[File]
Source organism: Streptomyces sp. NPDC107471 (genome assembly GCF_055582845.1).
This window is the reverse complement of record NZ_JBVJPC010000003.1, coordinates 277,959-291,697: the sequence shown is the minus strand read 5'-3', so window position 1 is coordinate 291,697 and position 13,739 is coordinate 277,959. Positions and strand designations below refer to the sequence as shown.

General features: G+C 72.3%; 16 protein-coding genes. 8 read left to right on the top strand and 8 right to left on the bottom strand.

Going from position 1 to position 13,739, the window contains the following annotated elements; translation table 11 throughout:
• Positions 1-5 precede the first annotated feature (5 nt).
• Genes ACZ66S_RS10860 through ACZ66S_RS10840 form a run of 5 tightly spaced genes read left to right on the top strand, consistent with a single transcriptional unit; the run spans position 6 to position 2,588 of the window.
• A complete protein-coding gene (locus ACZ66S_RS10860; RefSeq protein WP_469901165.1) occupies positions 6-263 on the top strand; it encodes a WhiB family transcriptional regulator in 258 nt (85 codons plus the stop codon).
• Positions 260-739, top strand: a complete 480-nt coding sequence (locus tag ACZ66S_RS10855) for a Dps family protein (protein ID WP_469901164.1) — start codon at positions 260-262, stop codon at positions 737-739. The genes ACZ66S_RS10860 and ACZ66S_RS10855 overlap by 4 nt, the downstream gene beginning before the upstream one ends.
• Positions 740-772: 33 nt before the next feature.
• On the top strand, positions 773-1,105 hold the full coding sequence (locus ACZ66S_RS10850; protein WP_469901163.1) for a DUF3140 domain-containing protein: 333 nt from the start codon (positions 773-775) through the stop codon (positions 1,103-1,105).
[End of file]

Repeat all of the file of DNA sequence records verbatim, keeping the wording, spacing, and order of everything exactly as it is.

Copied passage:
Source organism: Streptomyces sp. NPDC107471 (genome assembly GCF_055582845.1).
This window is the reverse complement of record NZ_JBVJPC010000003.1, coordinates 277,959-291,697: the sequence shown is the minus strand read 5'-3', so window position 1 is coordinate 291,697 and position 13,739 is coordinate 277,959. Positions and strand designations below refer to the sequence as shown.

General features: G+C 72.3%; 16 protein-coding genes. 8 read left to right on the top strand and 8 right to left on the bottom strand.

Going from position 1 to position 13,739, the window contains the following annotated elements; translation table 11 throughout:
• Positions 1-5 precede the first annotated feature (5 nt).
• Genes ACZ66S_RS10860 through ACZ66S_RS10840 form a run of 5 tightly spaced genes read left to right on the top strand, consistent with a single transcriptional unit; the run spans position 6 to position 2,588 of the window.
• A complete protein-coding gene (locus ACZ66S_RS10860; RefSeq protein WP_469901165.1) occupies positions 6-263 on the top strand; it encodes a WhiB family transcriptional regulator in 258 nt (85 codons plus the stop codon).
• Positions 260-739, top strand: a complete 480-nt coding sequence (locus tag ACZ66S_RS10855) for a Dps family protein (protein ID WP_469901164.1) — start codon at positions 260-262, stop codon at positions 737-739. The genes ACZ66S_RS10860 and ACZ66S_RS10855 overlap by 4 nt, the downstream gene beginning before the upstream one ends.
• Positions 740-772: 33 nt before the next feature.
• On the top strand, positions 773-1,105 hold the full coding sequence (locus ACZ66S_RS10850; protein WP_469901163.1) for a DUF3140 domain-containing protein: 333 nt from the start codon (positions 773-775) through the stop codon (positions 1,103-1,105).